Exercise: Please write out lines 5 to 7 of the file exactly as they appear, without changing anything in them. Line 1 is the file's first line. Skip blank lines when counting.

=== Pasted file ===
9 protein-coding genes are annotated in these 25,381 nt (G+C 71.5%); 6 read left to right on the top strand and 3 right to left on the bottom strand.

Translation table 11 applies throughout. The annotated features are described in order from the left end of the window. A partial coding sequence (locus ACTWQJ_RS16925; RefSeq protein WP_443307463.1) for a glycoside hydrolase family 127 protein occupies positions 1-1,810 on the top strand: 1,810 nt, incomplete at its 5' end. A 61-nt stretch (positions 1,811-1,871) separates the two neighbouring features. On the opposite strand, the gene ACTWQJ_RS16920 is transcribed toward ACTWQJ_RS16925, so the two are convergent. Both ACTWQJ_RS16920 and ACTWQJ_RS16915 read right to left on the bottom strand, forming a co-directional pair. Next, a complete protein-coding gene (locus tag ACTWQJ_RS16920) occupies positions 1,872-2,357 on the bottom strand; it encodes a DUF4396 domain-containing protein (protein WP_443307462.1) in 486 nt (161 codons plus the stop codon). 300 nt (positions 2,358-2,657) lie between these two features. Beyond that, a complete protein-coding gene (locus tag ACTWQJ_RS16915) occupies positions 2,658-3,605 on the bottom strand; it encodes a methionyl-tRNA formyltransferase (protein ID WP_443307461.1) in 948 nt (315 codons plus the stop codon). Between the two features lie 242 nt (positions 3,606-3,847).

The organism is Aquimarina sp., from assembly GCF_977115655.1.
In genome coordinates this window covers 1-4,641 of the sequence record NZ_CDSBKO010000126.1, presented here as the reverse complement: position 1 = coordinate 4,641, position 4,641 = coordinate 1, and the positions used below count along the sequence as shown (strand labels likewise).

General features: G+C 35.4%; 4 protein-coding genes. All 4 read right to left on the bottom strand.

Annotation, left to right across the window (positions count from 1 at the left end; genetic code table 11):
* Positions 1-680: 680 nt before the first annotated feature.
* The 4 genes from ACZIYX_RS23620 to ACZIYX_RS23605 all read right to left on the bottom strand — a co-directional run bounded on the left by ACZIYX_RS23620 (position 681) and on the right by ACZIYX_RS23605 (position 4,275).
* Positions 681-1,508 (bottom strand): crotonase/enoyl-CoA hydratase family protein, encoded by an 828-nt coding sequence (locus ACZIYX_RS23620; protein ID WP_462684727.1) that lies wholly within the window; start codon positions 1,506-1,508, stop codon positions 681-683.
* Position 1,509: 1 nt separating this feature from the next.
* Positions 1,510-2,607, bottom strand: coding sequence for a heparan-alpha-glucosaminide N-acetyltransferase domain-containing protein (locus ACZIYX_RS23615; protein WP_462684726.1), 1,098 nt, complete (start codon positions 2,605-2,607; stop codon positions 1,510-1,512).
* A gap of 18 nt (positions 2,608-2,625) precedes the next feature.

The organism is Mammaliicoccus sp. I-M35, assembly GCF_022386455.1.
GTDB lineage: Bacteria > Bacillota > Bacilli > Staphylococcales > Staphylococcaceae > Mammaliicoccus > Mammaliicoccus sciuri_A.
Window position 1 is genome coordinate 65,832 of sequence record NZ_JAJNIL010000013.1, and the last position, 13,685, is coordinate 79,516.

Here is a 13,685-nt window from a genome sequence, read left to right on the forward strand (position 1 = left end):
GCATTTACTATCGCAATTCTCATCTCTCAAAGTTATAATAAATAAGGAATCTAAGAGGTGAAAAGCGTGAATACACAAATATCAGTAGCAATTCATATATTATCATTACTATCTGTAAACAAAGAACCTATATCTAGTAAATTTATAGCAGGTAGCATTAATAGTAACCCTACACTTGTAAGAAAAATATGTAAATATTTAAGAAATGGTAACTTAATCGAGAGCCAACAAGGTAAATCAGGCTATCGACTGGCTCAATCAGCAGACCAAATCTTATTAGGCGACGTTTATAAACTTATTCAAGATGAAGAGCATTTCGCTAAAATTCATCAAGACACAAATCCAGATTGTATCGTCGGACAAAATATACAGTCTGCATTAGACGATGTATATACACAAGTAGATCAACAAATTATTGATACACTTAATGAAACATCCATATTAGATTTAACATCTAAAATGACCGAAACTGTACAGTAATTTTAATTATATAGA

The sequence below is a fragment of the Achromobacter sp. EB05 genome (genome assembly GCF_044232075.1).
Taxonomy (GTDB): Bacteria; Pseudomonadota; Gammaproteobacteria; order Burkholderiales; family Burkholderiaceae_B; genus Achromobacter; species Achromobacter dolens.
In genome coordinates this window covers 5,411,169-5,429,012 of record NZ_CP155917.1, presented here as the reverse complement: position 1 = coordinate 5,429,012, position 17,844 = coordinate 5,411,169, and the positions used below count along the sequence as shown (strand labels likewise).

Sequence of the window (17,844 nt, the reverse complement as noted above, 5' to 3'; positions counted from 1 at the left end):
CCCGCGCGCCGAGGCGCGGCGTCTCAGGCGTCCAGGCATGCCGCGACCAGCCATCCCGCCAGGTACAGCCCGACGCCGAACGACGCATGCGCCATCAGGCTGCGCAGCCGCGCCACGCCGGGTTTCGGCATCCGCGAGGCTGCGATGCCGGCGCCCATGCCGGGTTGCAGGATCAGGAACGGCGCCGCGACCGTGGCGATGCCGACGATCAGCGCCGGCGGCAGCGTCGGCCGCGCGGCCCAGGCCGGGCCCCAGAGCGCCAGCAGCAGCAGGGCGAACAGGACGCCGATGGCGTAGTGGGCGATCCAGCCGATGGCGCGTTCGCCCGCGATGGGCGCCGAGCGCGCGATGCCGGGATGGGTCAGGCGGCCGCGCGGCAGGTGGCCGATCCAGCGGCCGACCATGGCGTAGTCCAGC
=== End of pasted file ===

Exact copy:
General features: G+C 35.4%; 4 protein-coding genes. All 4 read right to left on the bottom strand.

Annotation, left to right across the window (positions count from 1 at the left end; genetic code table 11):
* Positions 1-680: 680 nt before the first annotated feature.